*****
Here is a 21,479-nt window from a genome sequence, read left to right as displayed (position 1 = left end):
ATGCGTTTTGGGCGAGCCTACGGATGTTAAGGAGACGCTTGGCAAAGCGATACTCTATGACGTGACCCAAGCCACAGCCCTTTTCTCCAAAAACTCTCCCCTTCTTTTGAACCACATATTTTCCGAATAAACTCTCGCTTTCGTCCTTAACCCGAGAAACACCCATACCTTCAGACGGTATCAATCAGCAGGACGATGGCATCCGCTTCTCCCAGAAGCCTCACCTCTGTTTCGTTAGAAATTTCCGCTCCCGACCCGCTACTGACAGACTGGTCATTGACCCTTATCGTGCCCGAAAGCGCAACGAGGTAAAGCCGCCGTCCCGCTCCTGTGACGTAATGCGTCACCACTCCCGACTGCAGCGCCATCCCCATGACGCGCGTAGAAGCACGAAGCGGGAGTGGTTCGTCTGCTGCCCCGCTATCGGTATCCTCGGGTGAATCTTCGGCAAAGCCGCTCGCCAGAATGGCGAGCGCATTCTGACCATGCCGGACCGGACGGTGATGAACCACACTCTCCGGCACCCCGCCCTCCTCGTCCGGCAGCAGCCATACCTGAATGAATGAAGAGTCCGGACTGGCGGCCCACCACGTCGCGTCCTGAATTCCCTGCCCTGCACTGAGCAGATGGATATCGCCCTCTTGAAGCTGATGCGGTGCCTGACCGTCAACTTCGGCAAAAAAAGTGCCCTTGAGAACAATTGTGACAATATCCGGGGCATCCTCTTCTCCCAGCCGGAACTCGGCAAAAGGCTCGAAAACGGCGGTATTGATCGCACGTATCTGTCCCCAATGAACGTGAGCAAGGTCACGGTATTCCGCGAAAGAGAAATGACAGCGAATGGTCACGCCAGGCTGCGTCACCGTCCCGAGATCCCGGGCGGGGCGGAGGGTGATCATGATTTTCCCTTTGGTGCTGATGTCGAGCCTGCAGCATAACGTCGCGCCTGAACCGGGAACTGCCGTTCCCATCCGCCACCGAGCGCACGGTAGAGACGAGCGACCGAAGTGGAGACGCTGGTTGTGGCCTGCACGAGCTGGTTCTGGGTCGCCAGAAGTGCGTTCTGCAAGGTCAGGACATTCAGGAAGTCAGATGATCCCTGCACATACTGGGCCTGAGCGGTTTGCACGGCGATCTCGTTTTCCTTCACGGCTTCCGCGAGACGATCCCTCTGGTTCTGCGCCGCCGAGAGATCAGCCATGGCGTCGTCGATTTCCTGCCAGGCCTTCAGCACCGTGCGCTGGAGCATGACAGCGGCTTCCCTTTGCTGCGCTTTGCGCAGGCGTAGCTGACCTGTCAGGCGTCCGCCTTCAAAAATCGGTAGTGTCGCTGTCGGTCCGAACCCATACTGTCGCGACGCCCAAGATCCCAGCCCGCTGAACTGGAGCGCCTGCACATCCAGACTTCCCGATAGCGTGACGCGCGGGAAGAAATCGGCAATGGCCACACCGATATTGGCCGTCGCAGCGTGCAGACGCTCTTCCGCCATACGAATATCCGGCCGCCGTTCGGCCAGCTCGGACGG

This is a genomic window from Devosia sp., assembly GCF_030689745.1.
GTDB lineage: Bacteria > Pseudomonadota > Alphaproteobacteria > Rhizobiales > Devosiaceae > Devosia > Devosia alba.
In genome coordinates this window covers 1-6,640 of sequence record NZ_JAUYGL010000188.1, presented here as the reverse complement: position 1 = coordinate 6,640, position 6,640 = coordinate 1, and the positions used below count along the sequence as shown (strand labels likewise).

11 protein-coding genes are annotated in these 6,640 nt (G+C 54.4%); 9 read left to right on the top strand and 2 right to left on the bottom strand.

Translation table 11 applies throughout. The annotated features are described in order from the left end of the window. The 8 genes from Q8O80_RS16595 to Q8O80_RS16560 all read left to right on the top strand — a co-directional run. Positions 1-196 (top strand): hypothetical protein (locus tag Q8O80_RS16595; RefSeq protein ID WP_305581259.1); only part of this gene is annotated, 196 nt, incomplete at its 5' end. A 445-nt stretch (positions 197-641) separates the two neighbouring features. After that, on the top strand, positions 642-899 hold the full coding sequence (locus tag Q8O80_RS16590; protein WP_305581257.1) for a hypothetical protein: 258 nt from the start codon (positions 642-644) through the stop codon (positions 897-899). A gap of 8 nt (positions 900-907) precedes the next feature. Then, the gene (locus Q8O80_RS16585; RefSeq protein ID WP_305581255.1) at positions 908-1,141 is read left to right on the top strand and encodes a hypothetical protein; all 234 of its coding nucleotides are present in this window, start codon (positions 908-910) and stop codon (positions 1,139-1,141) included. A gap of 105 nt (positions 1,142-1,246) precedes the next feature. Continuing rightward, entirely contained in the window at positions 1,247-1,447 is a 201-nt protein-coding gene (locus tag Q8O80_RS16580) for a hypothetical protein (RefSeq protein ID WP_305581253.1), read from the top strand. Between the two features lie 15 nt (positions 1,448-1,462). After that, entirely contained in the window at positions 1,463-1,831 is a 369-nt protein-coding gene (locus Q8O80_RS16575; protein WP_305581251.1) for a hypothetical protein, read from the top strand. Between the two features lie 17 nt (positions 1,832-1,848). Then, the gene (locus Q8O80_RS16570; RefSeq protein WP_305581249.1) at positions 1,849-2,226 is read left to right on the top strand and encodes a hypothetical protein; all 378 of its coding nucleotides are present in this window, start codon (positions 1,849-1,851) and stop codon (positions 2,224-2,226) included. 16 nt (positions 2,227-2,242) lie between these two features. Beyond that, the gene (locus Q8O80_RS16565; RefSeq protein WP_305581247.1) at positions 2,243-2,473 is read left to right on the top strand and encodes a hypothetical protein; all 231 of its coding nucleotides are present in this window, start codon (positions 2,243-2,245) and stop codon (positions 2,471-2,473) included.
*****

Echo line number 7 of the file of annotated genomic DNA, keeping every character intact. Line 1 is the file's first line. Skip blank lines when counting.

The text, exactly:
Translation table 11 applies throughout. The annotated features are described in order from the left end of the window. The 8 genes from Q8O80_RS16595 to Q8O80_RS16560 all read left to right on the top strand — a co-directional run. Positions 1-196 (top strand): hypothetical protein (locus tag Q8O80_RS16595; RefSeq protein ID WP_305581259.1); only part of this gene is annotated, 196 nt, incomplete at its 5' end. A 445-nt stretch (positions 197-641) separates the two neighbouring features. After that, on the top strand, positions 642-899 hold the full coding sequence (locus tag Q8O80_RS16590; protein WP_305581257.1) for a hypothetical protein: 258 nt from the start codon (positions 642-644) through the stop codon (positions 897-899). A gap of 8 nt (positions 900-907) precedes the next feature. Then, the gene (locus Q8O80_RS16585; RefSeq protein ID WP_305581255.1) at positions 908-1,141 is read left to right on the top strand and encodes a hypothetical protein; all 234 of its coding nucleotides are present in this window, start codon (positions 908-910) and stop codon (positions 1,139-1,141) included. A gap of 105 nt (positions 1,142-1,246) precedes the next feature. Continuing rightward, entirely contained in the window at positions 1,247-1,447 is a 201-nt protein-coding gene (locus tag Q8O80_RS16580) for a hypothetical protein (RefSeq protein ID WP_305581253.1), read from the top strand. Between the two features lie 15 nt (positions 1,448-1,462). After that, entirely contained in the window at positions 1,463-1,831 is a 369-nt protein-coding gene (locus Q8O80_RS16575; protein WP_305581251.1) for a hypothetical protein, read from the top strand. Between the two features lie 17 nt (positions 1,832-1,848). Then, the gene (locus Q8O80_RS16570; RefSeq protein WP_305581249.1) at positions 1,849-2,226 is read left to right on the top strand and encodes a hypothetical protein; all 378 of its coding nucleotides are present in this window, start codon (positions 1,849-1,851) and stop codon (positions 2,224-2,226) included. 16 nt (positions 2,227-2,242) lie between these two features. Beyond that, the gene (locus Q8O80_RS16565; RefSeq protein WP_305581247.1) at positions 2,243-2,473 is read left to right on the top strand and encodes a hypothetical protein; all 231 of its coding nucleotides are present in this window, start codon (positions 2,243-2,245) and stop codon (positions 2,471-2,473) included.